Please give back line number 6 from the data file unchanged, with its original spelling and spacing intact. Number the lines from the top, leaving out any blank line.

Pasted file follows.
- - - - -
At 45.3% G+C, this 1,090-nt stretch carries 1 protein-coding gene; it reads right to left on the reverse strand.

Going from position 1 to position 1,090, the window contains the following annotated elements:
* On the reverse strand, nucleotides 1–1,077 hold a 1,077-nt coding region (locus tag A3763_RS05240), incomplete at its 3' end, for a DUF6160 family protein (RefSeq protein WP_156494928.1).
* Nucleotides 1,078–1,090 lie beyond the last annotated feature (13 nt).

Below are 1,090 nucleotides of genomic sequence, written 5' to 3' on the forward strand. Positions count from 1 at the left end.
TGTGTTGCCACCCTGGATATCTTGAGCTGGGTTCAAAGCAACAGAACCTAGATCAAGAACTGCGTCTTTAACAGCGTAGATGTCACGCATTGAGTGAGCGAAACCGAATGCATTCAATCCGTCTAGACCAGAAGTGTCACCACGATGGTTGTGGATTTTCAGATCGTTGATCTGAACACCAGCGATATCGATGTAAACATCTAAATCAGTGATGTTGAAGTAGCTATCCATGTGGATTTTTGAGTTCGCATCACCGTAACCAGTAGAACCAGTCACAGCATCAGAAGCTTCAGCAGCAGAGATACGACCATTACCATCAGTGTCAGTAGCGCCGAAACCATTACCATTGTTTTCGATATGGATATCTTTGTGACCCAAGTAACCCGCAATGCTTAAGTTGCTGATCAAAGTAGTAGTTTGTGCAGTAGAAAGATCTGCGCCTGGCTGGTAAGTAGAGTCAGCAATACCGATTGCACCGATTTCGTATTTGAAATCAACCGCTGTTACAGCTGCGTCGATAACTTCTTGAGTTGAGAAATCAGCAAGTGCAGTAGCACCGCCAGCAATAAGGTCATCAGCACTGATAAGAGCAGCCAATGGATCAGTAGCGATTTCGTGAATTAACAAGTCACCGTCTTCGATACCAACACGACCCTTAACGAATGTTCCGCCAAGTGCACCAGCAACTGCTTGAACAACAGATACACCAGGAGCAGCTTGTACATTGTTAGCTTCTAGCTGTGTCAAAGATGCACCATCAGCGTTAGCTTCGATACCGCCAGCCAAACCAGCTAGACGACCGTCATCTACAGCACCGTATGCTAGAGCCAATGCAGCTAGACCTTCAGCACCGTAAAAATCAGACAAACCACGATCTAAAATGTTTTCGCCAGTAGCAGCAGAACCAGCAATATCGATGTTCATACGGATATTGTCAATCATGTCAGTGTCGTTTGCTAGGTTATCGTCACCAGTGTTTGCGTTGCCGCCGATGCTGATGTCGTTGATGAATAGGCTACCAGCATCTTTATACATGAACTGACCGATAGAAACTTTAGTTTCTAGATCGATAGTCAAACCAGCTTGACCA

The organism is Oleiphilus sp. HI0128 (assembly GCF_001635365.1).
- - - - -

TGTGTTGCCACCCTGGATATCTTGAGCTGGGTTCAAAGCAACAGAACCTAGATCAAGAACTGCGTCTTTAACAGCGTAGATGTCACGCATTGAGTGAGCGAAACCGAATGCATTCAATCCGTCTAGACCAGAAGTGTCACCACGATGGTTGTGGATTTTCAGATCGTTGATCTGAACACCAGCGATATCGATGTAAACATCTAAATCAGTGATGTTGAAGTAGCTATCCATGTGGATTTTTGAGTTCGCATCACCGTAACCAGTAGAACCAGTCACAGCATCAGAAGCTTCAGCAGCAGAGATACGACCATTACCATCAGTGTCAGTAGCGCCGAAACCATTACCATTGTTTTCGATATGGATATCTTTGTGACCCAAGTAACCCGCAATGCTTAAGTTGCTGATCAAAGTAGTAGTTTGTGCAGTAGAAAGATCTGCGCCTGGCTGGTAAGTAGAGTCAGCAATACCGATTGCACCGATTTCGTATTTGAAATCAACCGCTGTTACAGCTGCGTCGATAACTTCTTGAGTTGAGAAATCAGCAAGTGCAGTAGCACCGCCAGCAATAAGGTCATCAGCACTGATAAGAGCAGCCAATGGATCAGTAGCGATTTCGTGAATTAACAAGTCACCGTCTTCGATACCAACACGACCCTTAACGAATGTTCCGCCAAGTGCACCAGCAACTGCTTGAACAACAGATACACCAGGAGCAGCTTGTACATTGTTAGCTTCTAGCTGTGTCAAAGATGCACCATCAGCGTTAGCTTCGATACCGCCAGCCAAACCAGCTAGACGACCGTCATCTACAGCACCGTATGCTAGAGCCAATGCAGCTAGACCTTCAGCACCGTAAAAATCAGACAAACCACGATCTAAAATGTTTTCGCCAGTAGCAGCAGAACCAGCAATATCGATGTTCATACGGATATTGTCAATCATGTCAGTGTCGTTTGCTAGGTTATCGTCACCAGTGTTTGCGTTGCCGCCGATGCTGATGTCGTTGATGAATAGGCTACCAGCATCTTTATACATGAACTGACCGATAGAAACTTTAGTTTCTAGATCGATAGTCAAACCAGCTTGACCA